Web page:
My wife never uses up her mobile minutes. I know we can save £5 a month if she swaps to a cheaper contract - but have we done it? Of course not. In common with 55 per cent of mobile phone users on monthly contracts who never use up their free minutes, we are paying too much. The average too much is £62 a year. Add all those too …
"we are paying too much"
So, if we all used up our minutes the telcos wouldn't up their prices because we're all using their networks and costing them more?
Re: Yeah right
Not sure what you're getting at here. The whole point of the article, for those of you napping at the back, is that this is how phone companies make their money these days: they get you to pay for something you'll never use. In short, they've almost become like financial services businesses, although not quite as much as utility companies who advertise "market prices" for electricity which don't give them any incentive to keep the prices down, but which do make the punters feel like they're getting "value for money".
I don't know where you're living, but where I am, the x minutes for free "offers" work out at a price per minute that they actually charge you after you exceed the limit. In other words, they're almost blatantly getting you to commit to (not) using up the x minutes. And if you do happen to go over, there's probably no big penalty for them. They've just got you to commit to giving them a fat, reliable revenue stream, and there's no guarantee that you'll ever come and collect the goods.
So, erm, yeah right. You'll never use all those minutes - that's the whole point. I bet if everyone tried, the network would just be largely unavailable, and they'd wave you away if you complained. Meanwhile, they're getting a tidy sum every month for doing nothing more than requesting a bit of bandwidth, at least in most cases.
Be careful not to over-compensate. When I got my last phone I went for the cheapest monthly cost tariff, reasoning that (a) I never used all the minutes/texts I got previously, which wasn't much more than this and (b) although it meant I had to pay quite a bit for the handset, it still came to less than the additional cost of the next-highest tariff for 24 months. Awfully pleased with myself was I.
However, my usage did increase -- not even that much, but enough to start exceeding my free allowance most months -- so I ended up paying probably a wee bit more than if I'd gone for the next more pricey contract, plus of course the more expensive handset.
Lesson: don't sail too close to the wind when it comes to your allowance. A bit of a buffer-zone can be a sensible investment, unless your usage pattern is very predictable.
I use phone for work. I think I am too busy/lazy to payg. Paying £15 a month but never get near to using the minutes. I like having a paper bill and DD from the work account though. I don't want to be going to a supermarket or a cash machine to top up.
Just FYI, you can top up a PAYG account just by sending a txt. I spent years on PAYG, I've only recently switched to a contract, and only because I bagged a ridiculously good deal.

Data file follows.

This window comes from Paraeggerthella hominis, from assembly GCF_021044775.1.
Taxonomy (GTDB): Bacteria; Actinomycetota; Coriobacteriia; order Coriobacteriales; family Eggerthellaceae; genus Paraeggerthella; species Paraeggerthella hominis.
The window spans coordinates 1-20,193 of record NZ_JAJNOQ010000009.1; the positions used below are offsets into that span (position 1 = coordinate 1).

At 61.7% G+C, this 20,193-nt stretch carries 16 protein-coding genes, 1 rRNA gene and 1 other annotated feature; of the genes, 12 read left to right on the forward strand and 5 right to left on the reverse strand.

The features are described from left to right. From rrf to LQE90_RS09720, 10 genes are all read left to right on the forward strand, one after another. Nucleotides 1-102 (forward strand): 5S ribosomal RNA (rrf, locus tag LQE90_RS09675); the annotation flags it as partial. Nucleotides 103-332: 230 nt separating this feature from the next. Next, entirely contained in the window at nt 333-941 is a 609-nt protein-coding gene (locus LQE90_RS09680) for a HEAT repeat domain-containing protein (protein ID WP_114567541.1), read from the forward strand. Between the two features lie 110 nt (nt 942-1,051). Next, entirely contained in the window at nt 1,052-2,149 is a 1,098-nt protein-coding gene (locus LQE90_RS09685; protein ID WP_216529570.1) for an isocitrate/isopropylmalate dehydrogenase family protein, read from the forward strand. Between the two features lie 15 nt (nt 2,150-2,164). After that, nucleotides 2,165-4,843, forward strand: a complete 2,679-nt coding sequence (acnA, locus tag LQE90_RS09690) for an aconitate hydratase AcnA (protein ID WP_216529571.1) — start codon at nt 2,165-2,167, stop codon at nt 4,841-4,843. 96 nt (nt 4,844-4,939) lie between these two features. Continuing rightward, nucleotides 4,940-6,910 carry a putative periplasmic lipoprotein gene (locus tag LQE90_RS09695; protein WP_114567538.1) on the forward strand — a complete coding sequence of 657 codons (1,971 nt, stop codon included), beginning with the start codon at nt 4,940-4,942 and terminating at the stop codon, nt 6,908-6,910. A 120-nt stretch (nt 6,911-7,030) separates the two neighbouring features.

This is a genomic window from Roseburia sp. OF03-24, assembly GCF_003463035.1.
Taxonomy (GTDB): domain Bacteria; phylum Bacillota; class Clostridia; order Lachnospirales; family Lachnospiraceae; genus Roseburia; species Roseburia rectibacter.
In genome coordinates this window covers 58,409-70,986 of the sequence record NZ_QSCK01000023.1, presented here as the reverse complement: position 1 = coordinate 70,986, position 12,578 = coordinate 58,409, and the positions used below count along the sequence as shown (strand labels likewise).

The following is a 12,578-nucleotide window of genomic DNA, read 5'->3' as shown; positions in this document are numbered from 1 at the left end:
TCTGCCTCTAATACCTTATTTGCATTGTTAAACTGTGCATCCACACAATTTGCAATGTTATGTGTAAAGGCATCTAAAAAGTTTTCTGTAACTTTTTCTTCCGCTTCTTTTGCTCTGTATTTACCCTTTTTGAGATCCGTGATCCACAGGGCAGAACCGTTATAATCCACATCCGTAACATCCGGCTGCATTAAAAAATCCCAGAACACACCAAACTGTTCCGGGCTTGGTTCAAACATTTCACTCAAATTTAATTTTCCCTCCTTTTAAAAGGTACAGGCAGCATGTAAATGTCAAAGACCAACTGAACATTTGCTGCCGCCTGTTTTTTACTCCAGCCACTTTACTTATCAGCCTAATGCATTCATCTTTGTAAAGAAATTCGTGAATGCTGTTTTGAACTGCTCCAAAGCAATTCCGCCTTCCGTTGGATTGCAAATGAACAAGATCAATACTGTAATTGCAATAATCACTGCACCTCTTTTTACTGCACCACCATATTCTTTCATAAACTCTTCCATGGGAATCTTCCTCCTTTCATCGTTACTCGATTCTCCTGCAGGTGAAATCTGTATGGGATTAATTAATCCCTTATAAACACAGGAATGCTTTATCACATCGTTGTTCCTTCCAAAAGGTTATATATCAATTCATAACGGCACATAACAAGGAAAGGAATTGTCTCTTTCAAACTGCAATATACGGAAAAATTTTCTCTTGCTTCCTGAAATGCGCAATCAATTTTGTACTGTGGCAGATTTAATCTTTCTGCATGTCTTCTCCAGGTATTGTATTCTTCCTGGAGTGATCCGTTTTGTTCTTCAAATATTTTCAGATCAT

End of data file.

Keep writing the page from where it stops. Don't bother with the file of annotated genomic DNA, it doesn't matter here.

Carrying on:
Sometimes a contract for a higher number of minutres can actually work out cheaper over the life of the contract once you take into account a larger discount given on the cost of the phone.
You have to add the phone cost to the monthly contract over the contract life and work it all out. Getting a cheaper contract can still cost more over the life of the contract because the phone costs more up front!
At 40p per minute for out-of-bundle voice calls, it's only 12 minutes before paying for them exceeds £5 for the next bundle up.
That was the process I went through (rather like Havin_it regrets not doing) before settling on a 300 minute/month tariff rather than a 100 minute/month tariff. I've never used more than about 120 minutes in a month - comfortably within 300 minutes, but would have cost more than £5 if I'd gone for a 100 minute bundle.
IMHO Handset subsidies cost more
I think that more money is lost by people who are on contracts that subsidise the cost of the phone, and then stay on the same contract even after the minimum term. The problem is that there are almost zero contracts that are a fair reflection of the cost if you are not subsidising a new phone.
Plus this encourages people to throw-away their phone every 12 months to "upgrade" to a new model. This is what the EU should be complaining about; not that each new phone uses a different charger, but that there are so many unused chargers because people needlessly change phone every 12 months!
"The problem is that there are almost zero contracts that are a fair reflection of the cost if you are not subsidising a new phone."
You should check out the O2 Simplicity deals for contract deals that don't subsidise a phone. They work out fairly reasonable.
Why the fuss?
I moved from monthly contract to PAYG when my Nokia N95 was out of contract, and have saved a small fortune since.
While it was nice to ride the free phone upgrade merry-go-round, after a while you realise it's not making sense any more while you are quite happy with your (supposedly unfashionable) current handset. Friends are now looking enviously at my "outdated" phone, and wondering why they ever bothered upgrading.
Data is expensive
I could happily get away with a PAYG SIM for calls and texts - a £10 topup would last me months. Unfortunately my data usage averages a few hundred megabytes a month so it's not economical, particularly if I exceed quotas.
Re: Data is expensive
Depends who you are with. Both T-Mobile and Three do really good PAYG data deals (about £5/month).
What about texts?
Given the rather large number of tarrifs out there that come with thousands of included texts, I reckon there are more wasted texts than the the number of atoms in the known universe, or a googolplex at least.
Come on mate, splill the beans, who, where, when and how much. Email if posting onhre is not allowed. Ta